Market leading insight for tax experts
View online issue

One minute with... Malcolm Joy

printer Mail
You lead the UK practice of Frazier & Deeter’s new London office. What sets the firm apart?

Frazier & Deeter has become one of the most successful firms in the US based on its focus on building relationships with its clients and also its strong people proposition. Our international structure is unique: rather than being an affiliated network of separate member firms, we operate as a single firm across the UK and the US.

Whilst this kind of structure is commonplace for international law firms, there are no major accounting practices operating in this way. I believe this will give us two competitive advantages. Firstly, our international clients will receive a much more joined up service for UK/US work: they will be dealing with a single firm across two countries rather than getting a referral to a separate firm. Secondly, we don’t need to replicate many of the back-office functions in the UK, which enables us to keep our charge-out rates lower.

If you could make one change to a tax, what would it be?

One of the most frustrating aspects of international taxation for businesses is the inconsistent approach to transfer pricing. The OECD has made great strides forward in recent years – particularly with the BEPS project – in providing clarity on some of the more challenging areas of transfer pricing, but still there are widely different approaches by tax authorities. Intercompany management charges are often subject to excessive challenge and royalty rates can be difficult to sustain. I have a lot of sympathy with countries that feel that the existing databases lack data on local transactions, but the end result is that groups find it hard to achieve certainty on their tax position. Many transfer pricing purists recoil at the idea of any kind of formulary apportionment, but I can see areas where an element of this may be the best answer.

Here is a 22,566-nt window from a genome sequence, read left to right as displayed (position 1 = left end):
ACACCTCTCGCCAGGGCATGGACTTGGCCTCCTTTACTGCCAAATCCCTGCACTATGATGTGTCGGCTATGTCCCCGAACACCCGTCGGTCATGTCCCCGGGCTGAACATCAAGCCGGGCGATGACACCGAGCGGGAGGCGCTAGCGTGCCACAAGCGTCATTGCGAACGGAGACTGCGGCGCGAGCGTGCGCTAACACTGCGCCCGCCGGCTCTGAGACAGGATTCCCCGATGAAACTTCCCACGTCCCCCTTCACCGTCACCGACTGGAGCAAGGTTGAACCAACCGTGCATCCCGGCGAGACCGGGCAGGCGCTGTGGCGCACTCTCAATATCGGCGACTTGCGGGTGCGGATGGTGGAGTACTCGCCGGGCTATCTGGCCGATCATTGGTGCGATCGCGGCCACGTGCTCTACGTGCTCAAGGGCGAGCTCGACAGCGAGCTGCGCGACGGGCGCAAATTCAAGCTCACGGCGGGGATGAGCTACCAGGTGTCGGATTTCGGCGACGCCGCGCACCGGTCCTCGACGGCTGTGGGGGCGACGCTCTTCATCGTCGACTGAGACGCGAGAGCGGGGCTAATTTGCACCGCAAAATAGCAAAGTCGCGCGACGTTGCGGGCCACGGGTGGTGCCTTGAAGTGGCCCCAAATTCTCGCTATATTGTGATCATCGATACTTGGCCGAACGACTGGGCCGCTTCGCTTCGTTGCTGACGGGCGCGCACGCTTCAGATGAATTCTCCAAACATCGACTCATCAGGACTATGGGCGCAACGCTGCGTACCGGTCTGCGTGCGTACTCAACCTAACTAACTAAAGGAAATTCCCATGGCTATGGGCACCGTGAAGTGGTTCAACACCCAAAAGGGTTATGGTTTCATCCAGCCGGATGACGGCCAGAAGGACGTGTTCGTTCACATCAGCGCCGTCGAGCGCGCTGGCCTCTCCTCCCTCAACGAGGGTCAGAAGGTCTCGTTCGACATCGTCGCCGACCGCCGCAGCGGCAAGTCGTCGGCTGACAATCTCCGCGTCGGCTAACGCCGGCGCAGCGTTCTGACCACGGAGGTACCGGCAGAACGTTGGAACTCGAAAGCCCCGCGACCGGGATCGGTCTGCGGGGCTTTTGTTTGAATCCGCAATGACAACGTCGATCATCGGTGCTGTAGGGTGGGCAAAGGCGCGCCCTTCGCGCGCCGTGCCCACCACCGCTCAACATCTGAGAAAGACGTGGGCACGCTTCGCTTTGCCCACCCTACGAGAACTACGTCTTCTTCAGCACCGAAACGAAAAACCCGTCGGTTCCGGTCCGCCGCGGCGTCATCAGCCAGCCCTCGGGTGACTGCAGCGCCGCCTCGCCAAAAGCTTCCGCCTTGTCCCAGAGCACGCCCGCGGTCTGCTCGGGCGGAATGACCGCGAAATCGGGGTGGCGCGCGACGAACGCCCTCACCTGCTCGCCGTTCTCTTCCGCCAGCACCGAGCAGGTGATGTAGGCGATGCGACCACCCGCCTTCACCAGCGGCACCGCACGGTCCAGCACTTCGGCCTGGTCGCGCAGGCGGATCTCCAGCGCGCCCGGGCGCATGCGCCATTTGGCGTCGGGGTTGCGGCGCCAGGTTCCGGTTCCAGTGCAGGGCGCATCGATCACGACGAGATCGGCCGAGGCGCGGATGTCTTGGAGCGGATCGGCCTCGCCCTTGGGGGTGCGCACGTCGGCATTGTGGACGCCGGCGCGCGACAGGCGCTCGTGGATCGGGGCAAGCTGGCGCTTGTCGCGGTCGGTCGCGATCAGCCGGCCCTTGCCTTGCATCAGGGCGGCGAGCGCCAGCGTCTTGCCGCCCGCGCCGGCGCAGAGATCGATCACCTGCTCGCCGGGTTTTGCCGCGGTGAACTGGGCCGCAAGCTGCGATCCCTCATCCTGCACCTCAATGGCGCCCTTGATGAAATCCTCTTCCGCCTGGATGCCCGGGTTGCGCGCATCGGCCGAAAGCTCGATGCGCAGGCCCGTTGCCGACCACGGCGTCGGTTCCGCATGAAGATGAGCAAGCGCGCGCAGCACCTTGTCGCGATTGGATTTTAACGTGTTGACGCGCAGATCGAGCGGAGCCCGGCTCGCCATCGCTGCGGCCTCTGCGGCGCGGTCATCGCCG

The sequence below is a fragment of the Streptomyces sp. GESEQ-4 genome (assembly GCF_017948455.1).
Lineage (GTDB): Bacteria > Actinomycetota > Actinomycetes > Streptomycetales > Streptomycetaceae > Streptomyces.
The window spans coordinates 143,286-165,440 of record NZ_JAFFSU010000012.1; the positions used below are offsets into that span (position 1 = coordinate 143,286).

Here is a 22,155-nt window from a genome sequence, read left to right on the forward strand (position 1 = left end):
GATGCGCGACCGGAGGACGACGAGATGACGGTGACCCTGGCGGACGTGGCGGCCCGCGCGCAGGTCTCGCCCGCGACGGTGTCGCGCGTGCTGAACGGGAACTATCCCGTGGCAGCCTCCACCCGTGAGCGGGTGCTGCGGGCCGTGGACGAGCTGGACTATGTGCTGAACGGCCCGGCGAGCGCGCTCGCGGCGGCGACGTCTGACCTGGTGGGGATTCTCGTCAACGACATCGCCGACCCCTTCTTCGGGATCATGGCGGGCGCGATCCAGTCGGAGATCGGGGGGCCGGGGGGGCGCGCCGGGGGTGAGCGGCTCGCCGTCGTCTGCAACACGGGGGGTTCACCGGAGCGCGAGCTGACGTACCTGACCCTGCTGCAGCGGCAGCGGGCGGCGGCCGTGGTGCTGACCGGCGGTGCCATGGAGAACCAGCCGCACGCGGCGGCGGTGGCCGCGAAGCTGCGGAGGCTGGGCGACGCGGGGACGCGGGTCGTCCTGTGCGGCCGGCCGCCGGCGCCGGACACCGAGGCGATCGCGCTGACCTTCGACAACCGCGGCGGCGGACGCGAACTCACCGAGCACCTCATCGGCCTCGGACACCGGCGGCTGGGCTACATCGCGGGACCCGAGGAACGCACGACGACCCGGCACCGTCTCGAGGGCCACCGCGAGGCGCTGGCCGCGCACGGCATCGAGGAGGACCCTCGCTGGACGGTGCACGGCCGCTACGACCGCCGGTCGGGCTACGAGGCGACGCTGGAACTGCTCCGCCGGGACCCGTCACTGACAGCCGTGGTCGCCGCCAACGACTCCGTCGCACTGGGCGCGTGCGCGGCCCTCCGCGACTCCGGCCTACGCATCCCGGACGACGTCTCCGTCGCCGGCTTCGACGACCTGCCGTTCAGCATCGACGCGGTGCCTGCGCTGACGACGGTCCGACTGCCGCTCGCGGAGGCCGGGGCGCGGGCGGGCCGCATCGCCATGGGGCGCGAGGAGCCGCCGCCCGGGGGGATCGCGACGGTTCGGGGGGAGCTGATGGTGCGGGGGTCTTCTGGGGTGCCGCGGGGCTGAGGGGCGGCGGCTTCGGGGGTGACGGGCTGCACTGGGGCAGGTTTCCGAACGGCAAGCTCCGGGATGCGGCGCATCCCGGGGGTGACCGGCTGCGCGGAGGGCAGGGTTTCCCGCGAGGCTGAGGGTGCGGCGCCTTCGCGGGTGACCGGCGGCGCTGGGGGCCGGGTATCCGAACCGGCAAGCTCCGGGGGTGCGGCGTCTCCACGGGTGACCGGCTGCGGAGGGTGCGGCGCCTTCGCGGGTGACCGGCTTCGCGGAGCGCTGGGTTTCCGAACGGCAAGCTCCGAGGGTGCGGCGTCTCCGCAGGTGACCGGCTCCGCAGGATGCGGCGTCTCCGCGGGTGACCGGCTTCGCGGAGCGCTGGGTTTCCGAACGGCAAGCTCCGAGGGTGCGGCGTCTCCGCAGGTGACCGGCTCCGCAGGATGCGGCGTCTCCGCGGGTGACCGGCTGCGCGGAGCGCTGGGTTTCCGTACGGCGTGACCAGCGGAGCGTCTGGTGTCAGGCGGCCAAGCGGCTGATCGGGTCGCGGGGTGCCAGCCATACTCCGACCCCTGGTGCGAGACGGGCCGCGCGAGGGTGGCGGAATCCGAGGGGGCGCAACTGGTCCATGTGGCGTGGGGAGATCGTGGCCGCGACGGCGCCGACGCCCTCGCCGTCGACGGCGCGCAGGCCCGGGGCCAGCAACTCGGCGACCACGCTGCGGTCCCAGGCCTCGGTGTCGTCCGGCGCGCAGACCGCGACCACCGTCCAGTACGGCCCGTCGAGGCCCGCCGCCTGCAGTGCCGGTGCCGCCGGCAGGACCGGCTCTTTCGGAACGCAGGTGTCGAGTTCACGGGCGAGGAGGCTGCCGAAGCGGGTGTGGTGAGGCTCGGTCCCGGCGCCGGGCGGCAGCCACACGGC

What do you know now that you wish you’d known at the start of your career?

Like many tax practitioners, I started my career focusing heavily on the technical aspects of the role. Of course, you can’t provide good service without staying completely on top of the developments in legislation. However, as you progress in your career you also realise that the relationship with your clients is paramount. You need to build the trust and spend time getting to know your client and their business. Too often the focus is on chargeable hours and recoveries, with little time left for relationship building.

Are there any new rules that are causing a particular problem?

I’m fascinated by the ongoing debate on the taxation of the digitalised economy. It is clear that there is a desire for fundamental changes to the way businesses are taxed on their activities in this area. Politically, it seems that governments are no longer prepared to accept big businesses having significant sales locally but without paying additional taxes. However, there are major differences in the proposals that are being put forward. The apparent competition between the EU and the OECD in racing to put forward their own consultation documents is unhelpful, as is the UK’s unilateral action with the digital services tax. Unsurprisingly, the US has a different perspective on things, as many of the global businesses which will be affected are headquartered there. India and China have strong views on the value of the local market in contributing to the success of a multinational.

It will be a mammoth task to achieve global consensus in this area and it will require creative thinking, as well as pragmatism from the policy makers. This is an area where some kind of apportionment approach will be necessary, and I will be watching developments with great interest.

Issue: 1438
Categories: One minute with